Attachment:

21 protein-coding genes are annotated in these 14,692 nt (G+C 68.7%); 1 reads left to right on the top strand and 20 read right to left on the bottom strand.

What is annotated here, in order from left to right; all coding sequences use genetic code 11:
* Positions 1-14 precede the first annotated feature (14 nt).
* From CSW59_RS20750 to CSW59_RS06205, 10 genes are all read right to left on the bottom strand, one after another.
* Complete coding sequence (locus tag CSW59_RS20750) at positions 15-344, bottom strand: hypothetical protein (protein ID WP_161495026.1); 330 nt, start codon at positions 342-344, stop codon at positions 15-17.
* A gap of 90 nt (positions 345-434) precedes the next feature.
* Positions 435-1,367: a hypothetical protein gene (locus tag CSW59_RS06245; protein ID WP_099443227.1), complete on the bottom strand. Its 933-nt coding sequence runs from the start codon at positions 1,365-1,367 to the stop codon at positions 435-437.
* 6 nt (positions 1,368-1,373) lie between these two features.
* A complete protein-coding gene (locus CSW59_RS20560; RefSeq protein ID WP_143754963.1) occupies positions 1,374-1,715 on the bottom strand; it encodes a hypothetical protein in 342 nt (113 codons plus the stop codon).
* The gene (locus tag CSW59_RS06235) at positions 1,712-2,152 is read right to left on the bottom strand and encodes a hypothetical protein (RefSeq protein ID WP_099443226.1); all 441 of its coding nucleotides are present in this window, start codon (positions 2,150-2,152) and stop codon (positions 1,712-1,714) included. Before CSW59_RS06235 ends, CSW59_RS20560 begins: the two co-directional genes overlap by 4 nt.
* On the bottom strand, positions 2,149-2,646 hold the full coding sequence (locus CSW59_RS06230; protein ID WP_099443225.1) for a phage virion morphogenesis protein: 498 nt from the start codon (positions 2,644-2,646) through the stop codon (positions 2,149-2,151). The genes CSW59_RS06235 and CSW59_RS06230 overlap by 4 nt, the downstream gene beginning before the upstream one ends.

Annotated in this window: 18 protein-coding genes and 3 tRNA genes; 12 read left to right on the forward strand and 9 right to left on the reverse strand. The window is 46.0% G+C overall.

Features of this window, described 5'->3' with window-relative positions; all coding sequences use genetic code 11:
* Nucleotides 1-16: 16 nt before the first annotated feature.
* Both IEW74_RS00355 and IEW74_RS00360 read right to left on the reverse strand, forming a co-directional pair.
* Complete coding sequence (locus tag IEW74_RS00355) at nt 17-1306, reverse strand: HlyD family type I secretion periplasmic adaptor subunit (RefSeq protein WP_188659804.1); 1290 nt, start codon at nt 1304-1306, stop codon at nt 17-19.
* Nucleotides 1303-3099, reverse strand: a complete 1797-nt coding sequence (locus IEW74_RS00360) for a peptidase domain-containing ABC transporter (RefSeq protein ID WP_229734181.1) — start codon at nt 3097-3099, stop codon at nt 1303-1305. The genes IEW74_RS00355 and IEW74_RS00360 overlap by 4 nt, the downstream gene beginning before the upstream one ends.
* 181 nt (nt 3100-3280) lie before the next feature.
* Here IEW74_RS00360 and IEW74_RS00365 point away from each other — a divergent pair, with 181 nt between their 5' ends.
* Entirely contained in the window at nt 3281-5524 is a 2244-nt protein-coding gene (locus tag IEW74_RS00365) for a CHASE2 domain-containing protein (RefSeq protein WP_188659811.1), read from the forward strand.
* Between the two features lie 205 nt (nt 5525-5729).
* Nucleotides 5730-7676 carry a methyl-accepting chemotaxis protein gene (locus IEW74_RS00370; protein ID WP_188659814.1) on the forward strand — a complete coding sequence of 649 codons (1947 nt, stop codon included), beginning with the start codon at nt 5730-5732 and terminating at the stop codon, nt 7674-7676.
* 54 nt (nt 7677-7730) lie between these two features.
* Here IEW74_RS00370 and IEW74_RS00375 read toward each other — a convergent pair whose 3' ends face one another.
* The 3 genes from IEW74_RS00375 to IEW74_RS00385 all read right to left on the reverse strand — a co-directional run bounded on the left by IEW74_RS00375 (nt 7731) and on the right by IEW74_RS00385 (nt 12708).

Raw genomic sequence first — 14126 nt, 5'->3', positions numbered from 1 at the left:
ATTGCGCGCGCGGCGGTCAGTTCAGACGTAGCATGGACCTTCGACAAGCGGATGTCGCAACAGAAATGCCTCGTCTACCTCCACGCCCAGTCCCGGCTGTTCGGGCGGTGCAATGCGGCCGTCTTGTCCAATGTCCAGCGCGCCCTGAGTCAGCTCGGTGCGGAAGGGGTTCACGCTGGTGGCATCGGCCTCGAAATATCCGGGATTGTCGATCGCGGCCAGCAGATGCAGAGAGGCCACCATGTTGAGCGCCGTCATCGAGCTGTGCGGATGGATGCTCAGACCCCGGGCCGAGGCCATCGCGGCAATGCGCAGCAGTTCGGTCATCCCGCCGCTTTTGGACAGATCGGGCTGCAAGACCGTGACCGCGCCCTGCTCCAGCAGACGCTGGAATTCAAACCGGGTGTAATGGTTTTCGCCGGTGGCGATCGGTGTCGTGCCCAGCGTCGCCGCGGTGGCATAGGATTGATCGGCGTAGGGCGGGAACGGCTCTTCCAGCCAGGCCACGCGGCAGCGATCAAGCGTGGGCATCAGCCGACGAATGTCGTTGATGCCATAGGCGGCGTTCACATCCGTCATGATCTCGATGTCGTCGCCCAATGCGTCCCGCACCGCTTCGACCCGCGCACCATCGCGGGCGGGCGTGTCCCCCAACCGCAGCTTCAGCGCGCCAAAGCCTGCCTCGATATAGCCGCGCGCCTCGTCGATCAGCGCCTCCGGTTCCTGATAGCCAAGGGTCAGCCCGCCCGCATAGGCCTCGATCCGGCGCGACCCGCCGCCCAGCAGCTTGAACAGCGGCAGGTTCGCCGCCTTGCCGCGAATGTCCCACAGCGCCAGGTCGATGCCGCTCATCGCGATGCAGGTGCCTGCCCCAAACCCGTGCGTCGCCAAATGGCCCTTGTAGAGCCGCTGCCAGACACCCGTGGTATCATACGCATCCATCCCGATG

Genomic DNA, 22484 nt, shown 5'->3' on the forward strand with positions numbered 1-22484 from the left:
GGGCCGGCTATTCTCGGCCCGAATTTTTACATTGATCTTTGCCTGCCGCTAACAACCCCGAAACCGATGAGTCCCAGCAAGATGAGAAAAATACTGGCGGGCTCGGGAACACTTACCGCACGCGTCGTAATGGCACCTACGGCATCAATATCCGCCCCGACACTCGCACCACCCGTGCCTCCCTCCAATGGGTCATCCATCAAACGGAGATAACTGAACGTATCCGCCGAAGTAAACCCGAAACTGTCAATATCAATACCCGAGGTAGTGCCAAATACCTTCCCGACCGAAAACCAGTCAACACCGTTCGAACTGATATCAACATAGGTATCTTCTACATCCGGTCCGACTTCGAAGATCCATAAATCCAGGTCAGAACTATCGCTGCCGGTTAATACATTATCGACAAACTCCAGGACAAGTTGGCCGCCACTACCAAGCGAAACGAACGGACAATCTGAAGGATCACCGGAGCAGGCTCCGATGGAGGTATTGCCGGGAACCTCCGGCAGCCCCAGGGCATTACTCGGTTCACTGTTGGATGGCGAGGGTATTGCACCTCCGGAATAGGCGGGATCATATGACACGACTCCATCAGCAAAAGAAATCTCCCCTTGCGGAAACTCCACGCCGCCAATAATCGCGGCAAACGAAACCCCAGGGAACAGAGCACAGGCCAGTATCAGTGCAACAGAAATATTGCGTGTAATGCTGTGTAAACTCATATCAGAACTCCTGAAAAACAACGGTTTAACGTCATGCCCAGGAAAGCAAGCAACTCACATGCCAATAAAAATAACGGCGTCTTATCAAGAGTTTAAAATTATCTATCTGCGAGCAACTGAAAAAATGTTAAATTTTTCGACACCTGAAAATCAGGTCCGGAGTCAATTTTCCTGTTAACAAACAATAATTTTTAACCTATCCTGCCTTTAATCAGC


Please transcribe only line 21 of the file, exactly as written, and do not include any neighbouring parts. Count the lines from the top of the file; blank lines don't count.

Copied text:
* Between the two features lie 205 nt (nt 5525-5729).